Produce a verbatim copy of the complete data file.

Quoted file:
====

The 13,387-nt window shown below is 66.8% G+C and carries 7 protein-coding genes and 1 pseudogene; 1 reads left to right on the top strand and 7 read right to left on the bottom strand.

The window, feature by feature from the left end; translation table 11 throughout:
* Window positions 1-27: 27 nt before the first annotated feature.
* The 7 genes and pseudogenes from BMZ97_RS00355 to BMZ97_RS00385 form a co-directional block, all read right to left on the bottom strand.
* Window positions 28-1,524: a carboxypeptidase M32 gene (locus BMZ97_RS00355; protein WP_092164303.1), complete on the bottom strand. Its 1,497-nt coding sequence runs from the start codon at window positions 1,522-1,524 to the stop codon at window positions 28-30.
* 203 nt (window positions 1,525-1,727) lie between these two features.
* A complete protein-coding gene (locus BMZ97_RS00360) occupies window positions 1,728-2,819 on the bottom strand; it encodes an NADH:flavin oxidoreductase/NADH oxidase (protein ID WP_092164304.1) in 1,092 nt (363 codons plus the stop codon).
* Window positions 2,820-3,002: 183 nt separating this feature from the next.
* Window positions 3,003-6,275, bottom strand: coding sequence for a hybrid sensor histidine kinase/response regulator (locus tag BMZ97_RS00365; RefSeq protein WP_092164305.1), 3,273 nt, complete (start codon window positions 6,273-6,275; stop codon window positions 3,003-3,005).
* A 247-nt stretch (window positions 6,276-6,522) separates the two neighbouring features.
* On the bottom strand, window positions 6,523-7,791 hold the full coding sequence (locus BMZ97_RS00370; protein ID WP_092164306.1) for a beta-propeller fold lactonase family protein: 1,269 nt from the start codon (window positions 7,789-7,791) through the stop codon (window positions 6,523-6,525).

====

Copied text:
The 13,387-nt window shown below is 66.8% G+C and carries 7 protein-coding genes and 1 pseudogene; 1 reads left to right on the top strand and 7 read right to left on the bottom strand.

The window, feature by feature from the left end; translation table 11 throughout:
* Window positions 1-27: 27 nt before the first annotated feature.
* The 7 genes and pseudogenes from BMZ97_RS00355 to BMZ97_RS00385 form a co-directional block, all read right to left on the bottom strand.
* Window positions 28-1,524: a carboxypeptidase M32 gene (locus BMZ97_RS00355; protein WP_092164303.1), complete on the bottom strand. Its 1,497-nt coding sequence runs from the start codon at window positions 1,522-1,524 to the stop codon at window positions 28-30.
* 203 nt (window positions 1,525-1,727) lie between these two features.
* A complete protein-coding gene (locus BMZ97_RS00360) occupies window positions 1,728-2,819 on the bottom strand; it encodes an NADH:flavin oxidoreductase/NADH oxidase (protein ID WP_092164304.1) in 1,092 nt (363 codons plus the stop codon).
* Window positions 2,820-3,002: 183 nt separating this feature from the next.
* Window positions 3,003-6,275, bottom strand: coding sequence for a hybrid sensor histidine kinase/response regulator (locus tag BMZ97_RS00365; RefSeq protein WP_092164305.1), 3,273 nt, complete (start codon window positions 6,273-6,275; stop codon window positions 3,003-3,005).
* A 247-nt stretch (window positions 6,276-6,522) separates the two neighbouring features.
* On the bottom strand, window positions 6,523-7,791 hold the full coding sequence (locus BMZ97_RS00370; protein ID WP_092164306.1) for a beta-propeller fold lactonase family protein: 1,269 nt from the start codon (window positions 7,789-7,791) through the stop codon (window positions 6,523-6,525).